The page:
This blog post is written by Mikella, a Guide to Graduate writer, entrepreneur, and anti-social media advocate.
Let’s kick this off with a bang: I can’t stand LinkedIn.
Now don’t get me wrong–there’s a lot the platform has to offer. An ever-expanding network; peer recognition and achievement celebrations; industry news and trending articles. What’s not to love?
My deep disdain for the platform isn’t just because of my overall hatred of social media in general (I’ll save that discussion for another day). But it’s the humble brags, overstatements, and the desperate need to outshine peers you may have not given a thought to otherwise that comes along with it.
From the moment I entered college, friends, professors, and even family members made it seem as though I’d have no chance of landing a job, let alone a career, without having a presence on LinkedIn.
So, a few years back, I sat down (albeit, begrudgingly) and set up a page, which felt an awful lot like a copy/paste of my resume. And then came the flood of notifications from coworkers and past connections. Everyone I’ve ever interacted with seemed to be crawling out of the woodwork to “connect” with me.
Was all of this necessary? Was my connection with Bill from high school really going to jumpstart my career?
I decided for myself that no, it was not. So I closed my laptop and found a few alternatives that deliver the same value of LinkedIn, minus the annoying notification and doom-scrolling. Keep reading as I share three that have been most successful for me.
1/ A Personal Website
Much like resumes, social platforms like LinkedIn have a typical format to follow when it comes to highlighting past roles and accomplishments. Personal websites, on the other hand, offer the ability to customize and show off exactly what you want to.
From a gallery showcasing your best work, to the ability to link to live work out on the web, a personal website doesn’t just look nice. It’s also proven to be the potential boost you may need to impress hiring managers and outshine other job applicants.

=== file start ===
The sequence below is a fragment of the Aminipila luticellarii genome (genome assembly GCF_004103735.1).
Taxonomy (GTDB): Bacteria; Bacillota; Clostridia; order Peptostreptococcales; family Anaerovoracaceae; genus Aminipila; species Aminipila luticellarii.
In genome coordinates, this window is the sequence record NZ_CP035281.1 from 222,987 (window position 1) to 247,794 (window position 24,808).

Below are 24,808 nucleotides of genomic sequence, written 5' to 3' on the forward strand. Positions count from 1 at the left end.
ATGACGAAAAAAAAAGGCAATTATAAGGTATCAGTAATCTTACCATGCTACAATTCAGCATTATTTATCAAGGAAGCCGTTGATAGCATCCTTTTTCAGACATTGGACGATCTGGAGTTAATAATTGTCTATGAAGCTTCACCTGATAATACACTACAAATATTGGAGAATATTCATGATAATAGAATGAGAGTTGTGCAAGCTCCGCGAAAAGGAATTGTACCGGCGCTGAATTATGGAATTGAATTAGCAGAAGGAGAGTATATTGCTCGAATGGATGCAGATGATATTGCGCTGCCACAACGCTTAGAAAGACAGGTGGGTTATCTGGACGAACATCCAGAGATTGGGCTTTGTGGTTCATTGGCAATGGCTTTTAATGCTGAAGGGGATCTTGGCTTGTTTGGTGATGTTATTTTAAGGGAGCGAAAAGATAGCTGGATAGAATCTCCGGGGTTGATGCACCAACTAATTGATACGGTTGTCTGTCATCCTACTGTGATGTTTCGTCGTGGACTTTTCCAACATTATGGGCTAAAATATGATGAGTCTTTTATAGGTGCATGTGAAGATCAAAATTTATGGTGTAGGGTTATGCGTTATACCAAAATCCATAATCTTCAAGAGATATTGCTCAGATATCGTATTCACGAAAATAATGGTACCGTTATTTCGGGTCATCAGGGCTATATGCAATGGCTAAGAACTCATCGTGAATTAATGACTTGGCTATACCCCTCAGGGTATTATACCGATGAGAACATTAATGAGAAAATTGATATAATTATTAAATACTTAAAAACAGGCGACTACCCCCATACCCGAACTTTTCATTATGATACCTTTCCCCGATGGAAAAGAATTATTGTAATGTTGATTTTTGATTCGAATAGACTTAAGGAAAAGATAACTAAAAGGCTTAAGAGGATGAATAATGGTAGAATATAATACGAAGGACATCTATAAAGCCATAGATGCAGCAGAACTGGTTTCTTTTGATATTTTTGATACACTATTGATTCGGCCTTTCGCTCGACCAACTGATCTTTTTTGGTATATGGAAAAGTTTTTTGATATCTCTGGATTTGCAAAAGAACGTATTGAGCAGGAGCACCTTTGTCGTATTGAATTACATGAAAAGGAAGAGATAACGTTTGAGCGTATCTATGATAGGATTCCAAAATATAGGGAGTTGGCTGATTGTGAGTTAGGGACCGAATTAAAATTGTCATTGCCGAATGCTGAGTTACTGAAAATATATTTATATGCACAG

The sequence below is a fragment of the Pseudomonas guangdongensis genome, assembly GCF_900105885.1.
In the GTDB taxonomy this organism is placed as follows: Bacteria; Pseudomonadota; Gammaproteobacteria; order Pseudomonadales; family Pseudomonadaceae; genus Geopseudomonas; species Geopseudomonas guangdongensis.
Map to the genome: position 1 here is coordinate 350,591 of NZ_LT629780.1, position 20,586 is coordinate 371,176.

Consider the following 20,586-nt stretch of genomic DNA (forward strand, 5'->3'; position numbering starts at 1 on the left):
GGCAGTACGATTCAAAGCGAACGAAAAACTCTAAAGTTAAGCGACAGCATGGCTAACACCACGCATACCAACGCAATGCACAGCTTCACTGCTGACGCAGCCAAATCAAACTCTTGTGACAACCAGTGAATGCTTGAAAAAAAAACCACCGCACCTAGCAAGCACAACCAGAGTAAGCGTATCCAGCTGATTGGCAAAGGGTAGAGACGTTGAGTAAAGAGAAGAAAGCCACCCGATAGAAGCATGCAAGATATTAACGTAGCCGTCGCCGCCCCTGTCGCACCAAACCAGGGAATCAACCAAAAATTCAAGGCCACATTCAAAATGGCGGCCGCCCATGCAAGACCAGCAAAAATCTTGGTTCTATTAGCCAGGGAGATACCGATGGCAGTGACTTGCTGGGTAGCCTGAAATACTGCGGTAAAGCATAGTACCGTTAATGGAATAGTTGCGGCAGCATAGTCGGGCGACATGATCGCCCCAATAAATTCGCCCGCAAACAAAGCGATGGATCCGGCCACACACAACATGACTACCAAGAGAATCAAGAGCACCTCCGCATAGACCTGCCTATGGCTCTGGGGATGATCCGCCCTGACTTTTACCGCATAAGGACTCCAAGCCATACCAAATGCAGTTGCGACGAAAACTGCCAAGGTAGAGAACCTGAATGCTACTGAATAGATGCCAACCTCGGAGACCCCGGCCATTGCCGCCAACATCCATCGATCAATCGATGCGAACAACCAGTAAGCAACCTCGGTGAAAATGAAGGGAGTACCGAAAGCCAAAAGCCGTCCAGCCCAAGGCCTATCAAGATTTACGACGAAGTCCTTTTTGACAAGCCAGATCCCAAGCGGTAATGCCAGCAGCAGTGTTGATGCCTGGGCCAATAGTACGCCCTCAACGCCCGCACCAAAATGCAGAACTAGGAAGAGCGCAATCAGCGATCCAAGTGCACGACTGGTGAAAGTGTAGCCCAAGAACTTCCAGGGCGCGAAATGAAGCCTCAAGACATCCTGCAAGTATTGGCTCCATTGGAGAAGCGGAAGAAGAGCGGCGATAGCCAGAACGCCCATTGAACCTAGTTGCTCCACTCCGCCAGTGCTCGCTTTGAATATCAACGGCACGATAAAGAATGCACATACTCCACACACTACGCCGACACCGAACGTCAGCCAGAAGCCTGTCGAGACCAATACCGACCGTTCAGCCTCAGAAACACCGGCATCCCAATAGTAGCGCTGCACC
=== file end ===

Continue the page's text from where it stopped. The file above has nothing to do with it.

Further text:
To get started on a personal website, sites like Wix and Squarespace offer easy-to-use templates and guides so you can edit and publish in the same day (seriously; I published my own personal website in just a few hours!).
If you like the idea of a website to find future jobs and connections, you may want to check out AngelList.
Coining itself as the “world’s largest startup community,” AngelList allows members to invest in startups, apply to open roles, or connect with co-founders and other industry members. And, even better, once you create an account and upload your resume, you can apply to new roles that match your expertise with just the click of a button!
3 / Live Networking
If you think live networking events sound a bit dated, you’re right. But that’s only because they’ve been rebranded into meetups or happy hours to attract a younger professional audience.
Sites like meetup.com offer a range of local groups and networking opportunities to take advantage of in your area. From industry specific meetups to casual appetizers at a local bar, you’re guaranteed to find something to speak to your passions and interests. And who knows – you may just find your next work bestie!
No matter how you choose to network, the bottom line is that you’re putting yourself out there, and that’s not always easy to do. Keep showing up and building your reputation–you’d be surprised how quickly it can pay off. I know I sure was!